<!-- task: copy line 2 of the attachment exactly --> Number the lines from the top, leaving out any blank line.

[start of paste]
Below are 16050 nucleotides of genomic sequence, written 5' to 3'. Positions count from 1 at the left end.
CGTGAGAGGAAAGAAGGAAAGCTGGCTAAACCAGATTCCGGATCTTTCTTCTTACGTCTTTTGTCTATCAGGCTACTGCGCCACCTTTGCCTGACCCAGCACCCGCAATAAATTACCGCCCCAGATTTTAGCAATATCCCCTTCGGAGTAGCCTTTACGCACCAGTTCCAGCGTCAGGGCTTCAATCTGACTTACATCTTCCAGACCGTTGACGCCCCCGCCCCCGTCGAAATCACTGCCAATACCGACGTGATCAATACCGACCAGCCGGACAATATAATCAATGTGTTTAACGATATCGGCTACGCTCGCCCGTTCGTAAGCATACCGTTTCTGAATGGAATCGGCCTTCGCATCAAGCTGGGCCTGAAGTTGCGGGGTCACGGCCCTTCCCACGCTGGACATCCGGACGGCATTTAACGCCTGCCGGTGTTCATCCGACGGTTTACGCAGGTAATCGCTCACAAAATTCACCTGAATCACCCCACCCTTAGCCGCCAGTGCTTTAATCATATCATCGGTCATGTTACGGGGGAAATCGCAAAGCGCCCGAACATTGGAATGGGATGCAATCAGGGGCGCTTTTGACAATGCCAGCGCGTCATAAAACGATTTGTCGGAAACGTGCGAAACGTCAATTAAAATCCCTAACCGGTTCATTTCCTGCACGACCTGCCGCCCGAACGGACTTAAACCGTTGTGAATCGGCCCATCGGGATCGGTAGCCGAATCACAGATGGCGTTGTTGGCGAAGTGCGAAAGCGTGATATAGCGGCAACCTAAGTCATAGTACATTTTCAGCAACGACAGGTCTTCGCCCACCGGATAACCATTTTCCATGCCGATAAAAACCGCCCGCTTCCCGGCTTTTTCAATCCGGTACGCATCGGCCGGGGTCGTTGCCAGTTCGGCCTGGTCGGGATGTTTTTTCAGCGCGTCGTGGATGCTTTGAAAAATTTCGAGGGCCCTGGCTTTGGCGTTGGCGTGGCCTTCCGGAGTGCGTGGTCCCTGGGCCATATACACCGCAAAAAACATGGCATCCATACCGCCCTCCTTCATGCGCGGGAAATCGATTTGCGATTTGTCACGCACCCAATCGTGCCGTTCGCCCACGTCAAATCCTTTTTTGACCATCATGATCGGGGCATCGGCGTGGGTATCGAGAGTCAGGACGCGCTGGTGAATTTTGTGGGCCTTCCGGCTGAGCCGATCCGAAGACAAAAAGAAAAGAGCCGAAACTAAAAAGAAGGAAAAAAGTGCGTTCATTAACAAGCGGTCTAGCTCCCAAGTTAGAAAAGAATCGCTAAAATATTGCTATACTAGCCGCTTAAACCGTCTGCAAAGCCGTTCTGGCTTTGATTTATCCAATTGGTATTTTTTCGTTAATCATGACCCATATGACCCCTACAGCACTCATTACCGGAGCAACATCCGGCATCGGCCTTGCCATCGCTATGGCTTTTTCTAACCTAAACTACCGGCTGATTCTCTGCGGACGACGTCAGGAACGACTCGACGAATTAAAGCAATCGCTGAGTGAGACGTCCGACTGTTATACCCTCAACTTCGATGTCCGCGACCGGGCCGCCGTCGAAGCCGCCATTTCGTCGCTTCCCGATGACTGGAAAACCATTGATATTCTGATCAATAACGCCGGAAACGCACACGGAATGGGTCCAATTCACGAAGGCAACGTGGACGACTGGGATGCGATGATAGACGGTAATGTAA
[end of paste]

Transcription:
CGTGAGAGGAAAGAAGGAAAGCTGGCTAAACCAGATTCCGGATCTTTCTTCTTACGTCTTTTGTCTATCAGGCTACTGCGCCACCTTTGCCTGACCCAGCACCCGCAATAAATTACCGCCCCAGATTTTAGCAATATCCCCTTCGGAGTAGCCTTTACGCACCAGTTCCAGCGTCAGGGCTTCAATCTGACTTACATCTTCCAGACCGTTGACGCCCCCGCCCCCGTCGAAATCACTGCCAATACCGACGTGATCAATACCGACCAGCCGGACAATATAATCAATGTGTTTAACGATATCGGCTACGCTCGCCCGTTCGTAAGCATACCGTTTCTGAATGGAATCGGCCTTCGCATCAAGCTGGGCCTGAAGTTGCGGGGTCACGGCCCTTCCCACGCTGGACATCCGGACGGCATTTAACGCCTGCCGGTGTTCATCCGACGGTTTACGCAGGTAATCGCTCACAAAATTCACCTGAATCACCCCACCCTTAGCCGCCAGTGCTTTAATCATATCATCGGTCATGTTACGGGGGAAATCGCAAAGCGCCCGAACATTGGAATGGGATGCAATCAGGGGCGCTTTTGACAATGCCAGCGCGTCATAAAACGATTTGTCGGAAACGTGCGAAACGTCAATTAAAATCCCTAACCGGTTCATTTCCTGCACGACCTGCCGCCCGAACGGACTTAAACCGTTGTGAATCGGCCCATCGGGATCGGTAGCCGAATCACAGATGGCGTTGTTGGCGAAGTGCGAAAGCGTGATATAGCGGCAACCTAAGTCATAGTACATTTTCAGCAACGACAGGTCTTCGCCCACCGGATAACCATTTTCCATGCCGATAAAAACCGCCCGCTTCCCGGCTTTTTCAATCCGGTACGCATCGGCCGGGGTCGTTGCCAGTTCGGCCTGGTCGGGATGTTTTTTCAGCGCGTCGTGGATGCTTTGAAAAATTTCGAGGGCCCTGGCTTTGGCGTTGGCGTGGCCTTCCGGAGTGCGTGGTCCCTGGGCCATATACACCGCAAAAAACATGGCATCCATACCGCCCTCCTTCATGCGCGGGAAATCGATTTGCGATTTGTCACGCACCCAATCGTGCCGTTCGCCCACGTCAAATCCTTTTTTGACCATCATGATCGGGGCATCGGCGTGGGTATCGAGAGTCAGGACGCGCTGGTGAATTTTGTGGGCCTTCCGGCTGAGCCGATCCGAAGACAAAAAGAAAAGAGCCGAAACTAAAAAGAAGGAAAAAAGTGCGTTCATTAACAAGCGGTCTAGCTCCCAAGTTAGAAAAGAATCGCTAAAATATTGCTATACTAGCCGCTTAAACCGTCTGCAAAGCCGTTCTGGCTTTGATTTATCCAATTGGTATTTTTTCGTTAATCATGACCCATATGACCCCTACAGCACTCATTACCGGAGCAACATCCGGCATCGGCCTTGCCATCGCTATGGCTTTTTCTAACCTAAACTACCGGCTGATTCTCTGCGGACGACGTCAGGAACGACTCGACGAATTAAAGCAATCGCTGAGTGAGACGTCCGACTGTTATACCCTCAACTTCGATGTCCGCGACCGGGCCGCCGTCGAAGCCGCCATTTCGTCGCTTCCCGATGACTGGAAAACCATTGATATTCTGATCAATAACGCCGGAAACGCACACGGAATGGGTCCAATTCACGAAGGCAACGTGGACGACTGGGATGCGATGATAGACGGTAATGTAA